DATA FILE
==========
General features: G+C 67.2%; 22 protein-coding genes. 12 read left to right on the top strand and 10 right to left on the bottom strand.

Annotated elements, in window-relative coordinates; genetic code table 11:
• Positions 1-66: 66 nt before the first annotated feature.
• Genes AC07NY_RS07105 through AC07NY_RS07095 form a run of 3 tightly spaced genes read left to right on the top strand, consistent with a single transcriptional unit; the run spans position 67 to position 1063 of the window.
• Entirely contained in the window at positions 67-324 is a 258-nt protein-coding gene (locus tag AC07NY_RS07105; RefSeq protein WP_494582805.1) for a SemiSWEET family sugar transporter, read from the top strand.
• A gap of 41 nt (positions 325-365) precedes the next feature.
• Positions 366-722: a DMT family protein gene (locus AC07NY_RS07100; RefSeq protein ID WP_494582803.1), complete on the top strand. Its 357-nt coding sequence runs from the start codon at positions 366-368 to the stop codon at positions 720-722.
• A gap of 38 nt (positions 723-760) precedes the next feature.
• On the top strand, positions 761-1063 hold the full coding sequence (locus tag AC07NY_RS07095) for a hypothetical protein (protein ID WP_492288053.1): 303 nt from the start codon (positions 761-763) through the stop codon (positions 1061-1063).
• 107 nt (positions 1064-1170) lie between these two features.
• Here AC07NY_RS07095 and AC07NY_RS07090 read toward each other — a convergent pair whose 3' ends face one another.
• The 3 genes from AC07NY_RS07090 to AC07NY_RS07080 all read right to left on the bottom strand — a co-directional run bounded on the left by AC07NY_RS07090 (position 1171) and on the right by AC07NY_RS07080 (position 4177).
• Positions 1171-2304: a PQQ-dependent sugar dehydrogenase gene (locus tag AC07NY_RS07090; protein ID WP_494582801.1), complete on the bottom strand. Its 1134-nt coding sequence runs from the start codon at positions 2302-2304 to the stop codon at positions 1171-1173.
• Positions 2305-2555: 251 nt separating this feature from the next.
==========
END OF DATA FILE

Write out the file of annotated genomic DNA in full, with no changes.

General features: G+C 67.2%; 22 protein-coding genes. 12 read left to right on the top strand and 10 right to left on the bottom strand.

Annotated elements, in window-relative coordinates; genetic code table 11:
• Positions 1-66: 66 nt before the first annotated feature.
• Genes AC07NY_RS07105 through AC07NY_RS07095 form a run of 3 tightly spaced genes read left to right on the top strand, consistent with a single transcriptional unit; the run spans position 67 to position 1063 of the window.
• Entirely contained in the window at positions 67-324 is a 258-nt protein-coding gene (locus tag AC07NY_RS07105; RefSeq protein WP_494582805.1) for a SemiSWEET family sugar transporter, read from the top strand.
• A gap of 41 nt (positions 325-365) precedes the next feature.
• Positions 366-722: a DMT family protein gene (locus AC07NY_RS07100; RefSeq protein ID WP_494582803.1), complete on the top strand. Its 357-nt coding sequence runs from the start codon at positions 366-368 to the stop codon at positions 720-722.
• A gap of 38 nt (positions 723-760) precedes the next feature.
• On the top strand, positions 761-1063 hold the full coding sequence (locus tag AC07NY_RS07095) for a hypothetical protein (protein ID WP_492288053.1): 303 nt from the start codon (positions 761-763) through the stop codon (positions 1061-1063).
• 107 nt (positions 1064-1170) lie between these two features.
• Here AC07NY_RS07095 and AC07NY_RS07090 read toward each other — a convergent pair whose 3' ends face one another.
• The 3 genes from AC07NY_RS07090 to AC07NY_RS07080 all read right to left on the bottom strand — a co-directional run bounded on the left by AC07NY_RS07090 (position 1171) and on the right by AC07NY_RS07080 (position 4177).
• Positions 1171-2304: a PQQ-dependent sugar dehydrogenase gene (locus tag AC07NY_RS07090; protein ID WP_494582801.1), complete on the bottom strand. Its 1134-nt coding sequence runs from the start codon at positions 2302-2304 to the stop codon at positions 1171-1173.
• Positions 2305-2555: 251 nt separating this feature from the next.